Above: one of the many over-broad NSA spying programs that did squat to stop attackers from bombing the Boston Marathon in April 2013.
Last week, Edward Snowden submitted testimony to the European Parliament’s inquiry into the Electronic Mass Surveillance of EU Citizens. Snowden blasted the US mass surveillance regime, which doesn’t protect the public from actual threats, but destroys the character of its open society, he argues:
Nor did the US government’s comprehensive monitoring of Americans at home stop the Boston Bombers. Despite the Russians specifically warning us about Tamerlan Tsarnaev, the FBI couldn’t do more than a cursory investigation—although they did plenty of worthless computer-based searching—and failed to discover the plot. 264 people were injured, and 3 died. The resources that could have paid for a real investigation had been spent on monitoring the call records of everyone in America.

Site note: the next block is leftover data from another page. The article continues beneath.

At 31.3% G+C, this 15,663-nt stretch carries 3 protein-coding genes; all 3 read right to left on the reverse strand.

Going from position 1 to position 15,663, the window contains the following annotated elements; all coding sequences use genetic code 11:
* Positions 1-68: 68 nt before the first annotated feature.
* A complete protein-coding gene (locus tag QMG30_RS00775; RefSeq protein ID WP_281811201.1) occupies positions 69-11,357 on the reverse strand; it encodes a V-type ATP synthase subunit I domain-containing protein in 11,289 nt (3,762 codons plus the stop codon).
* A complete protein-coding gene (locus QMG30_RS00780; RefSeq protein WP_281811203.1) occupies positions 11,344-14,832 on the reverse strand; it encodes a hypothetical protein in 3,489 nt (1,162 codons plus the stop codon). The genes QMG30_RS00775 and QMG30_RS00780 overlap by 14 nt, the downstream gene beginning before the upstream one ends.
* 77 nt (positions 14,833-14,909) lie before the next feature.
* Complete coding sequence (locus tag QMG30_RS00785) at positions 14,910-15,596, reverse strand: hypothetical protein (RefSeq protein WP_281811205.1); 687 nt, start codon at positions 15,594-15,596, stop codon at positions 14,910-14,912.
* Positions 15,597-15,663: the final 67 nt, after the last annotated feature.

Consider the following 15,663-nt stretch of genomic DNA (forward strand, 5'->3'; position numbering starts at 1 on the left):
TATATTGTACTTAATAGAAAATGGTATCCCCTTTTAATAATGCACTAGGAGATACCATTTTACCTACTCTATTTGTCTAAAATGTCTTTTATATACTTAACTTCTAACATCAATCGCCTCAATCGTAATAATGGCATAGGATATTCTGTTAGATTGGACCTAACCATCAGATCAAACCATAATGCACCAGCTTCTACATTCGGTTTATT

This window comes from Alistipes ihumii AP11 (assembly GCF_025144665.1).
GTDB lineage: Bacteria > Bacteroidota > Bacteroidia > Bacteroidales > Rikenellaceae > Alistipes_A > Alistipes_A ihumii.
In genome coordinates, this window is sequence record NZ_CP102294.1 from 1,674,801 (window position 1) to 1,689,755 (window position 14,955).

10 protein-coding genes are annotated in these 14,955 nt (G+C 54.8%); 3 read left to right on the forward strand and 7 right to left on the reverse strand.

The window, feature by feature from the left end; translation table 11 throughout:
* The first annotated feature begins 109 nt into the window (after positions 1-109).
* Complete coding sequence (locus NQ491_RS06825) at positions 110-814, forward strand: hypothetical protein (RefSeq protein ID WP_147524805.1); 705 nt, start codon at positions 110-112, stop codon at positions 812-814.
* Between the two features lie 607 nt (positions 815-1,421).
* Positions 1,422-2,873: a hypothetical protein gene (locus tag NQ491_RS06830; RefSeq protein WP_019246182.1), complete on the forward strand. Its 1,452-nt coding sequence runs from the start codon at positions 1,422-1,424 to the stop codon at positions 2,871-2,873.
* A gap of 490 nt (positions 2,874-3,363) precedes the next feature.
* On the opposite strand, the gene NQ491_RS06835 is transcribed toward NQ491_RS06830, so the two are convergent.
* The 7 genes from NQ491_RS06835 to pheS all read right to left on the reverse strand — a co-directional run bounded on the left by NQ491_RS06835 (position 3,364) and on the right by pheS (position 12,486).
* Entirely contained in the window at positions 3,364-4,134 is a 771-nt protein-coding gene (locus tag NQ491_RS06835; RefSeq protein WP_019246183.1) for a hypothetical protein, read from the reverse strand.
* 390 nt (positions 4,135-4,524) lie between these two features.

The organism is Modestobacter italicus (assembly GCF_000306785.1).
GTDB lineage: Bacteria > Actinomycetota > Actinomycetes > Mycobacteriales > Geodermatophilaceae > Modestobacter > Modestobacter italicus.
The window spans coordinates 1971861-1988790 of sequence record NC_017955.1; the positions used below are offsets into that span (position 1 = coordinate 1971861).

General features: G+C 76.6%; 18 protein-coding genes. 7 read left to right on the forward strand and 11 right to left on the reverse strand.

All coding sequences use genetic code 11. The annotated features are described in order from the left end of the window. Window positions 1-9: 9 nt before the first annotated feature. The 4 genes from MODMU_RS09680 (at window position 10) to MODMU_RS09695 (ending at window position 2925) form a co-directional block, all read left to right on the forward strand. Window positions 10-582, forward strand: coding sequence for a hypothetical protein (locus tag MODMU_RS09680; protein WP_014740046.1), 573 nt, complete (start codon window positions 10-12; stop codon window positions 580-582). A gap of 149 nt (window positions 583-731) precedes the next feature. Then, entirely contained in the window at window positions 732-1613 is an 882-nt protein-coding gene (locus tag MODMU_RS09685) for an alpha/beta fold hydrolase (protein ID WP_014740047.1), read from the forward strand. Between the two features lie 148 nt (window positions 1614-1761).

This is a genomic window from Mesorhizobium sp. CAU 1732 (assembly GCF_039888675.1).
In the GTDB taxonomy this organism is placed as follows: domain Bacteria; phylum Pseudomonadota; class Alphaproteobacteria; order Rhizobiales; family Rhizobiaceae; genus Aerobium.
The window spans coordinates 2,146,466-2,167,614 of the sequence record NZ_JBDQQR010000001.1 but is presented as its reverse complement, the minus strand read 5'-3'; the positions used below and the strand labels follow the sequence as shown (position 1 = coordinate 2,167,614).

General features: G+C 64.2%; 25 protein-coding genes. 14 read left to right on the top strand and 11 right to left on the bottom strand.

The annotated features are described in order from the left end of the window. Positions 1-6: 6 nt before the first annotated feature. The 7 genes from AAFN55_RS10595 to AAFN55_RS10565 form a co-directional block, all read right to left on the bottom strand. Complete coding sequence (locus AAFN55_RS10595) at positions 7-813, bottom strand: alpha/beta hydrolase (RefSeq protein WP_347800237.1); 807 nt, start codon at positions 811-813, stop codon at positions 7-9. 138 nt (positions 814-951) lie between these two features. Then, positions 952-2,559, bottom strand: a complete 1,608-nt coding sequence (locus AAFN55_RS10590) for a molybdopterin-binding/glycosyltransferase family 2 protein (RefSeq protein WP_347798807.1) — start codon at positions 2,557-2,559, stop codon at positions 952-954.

This should not have happened. I worked for the United States’ Central Intelligence Agency. The National Security Agency. The Defense Intelligence Agency. I love my country, and I believe that spying serves a vital purpose and must continue. And I have risked my life, my family, and my freedom to tell you the truth.
The NSA granted me the authority to monitor communications world-wide using its mass surveillance systems, including within the United States. I have personally targeted individuals using these systems under both the President of the United States’ Executive Order 12333 and the US Congress’ FAA 702. I know the good and the bad of these systems, and what they can and cannot do, and I am telling you that without getting out of my chair, I could have read the private communications of any member of this committee, as well as any ordinary citizen. I swear under the penalty of perjury that this is true.
These are not the capabilities in which free societies exist. Mass surveillance violates our rights, risks our safety, and threatens our way of life.
Read Snowden’s full testimony.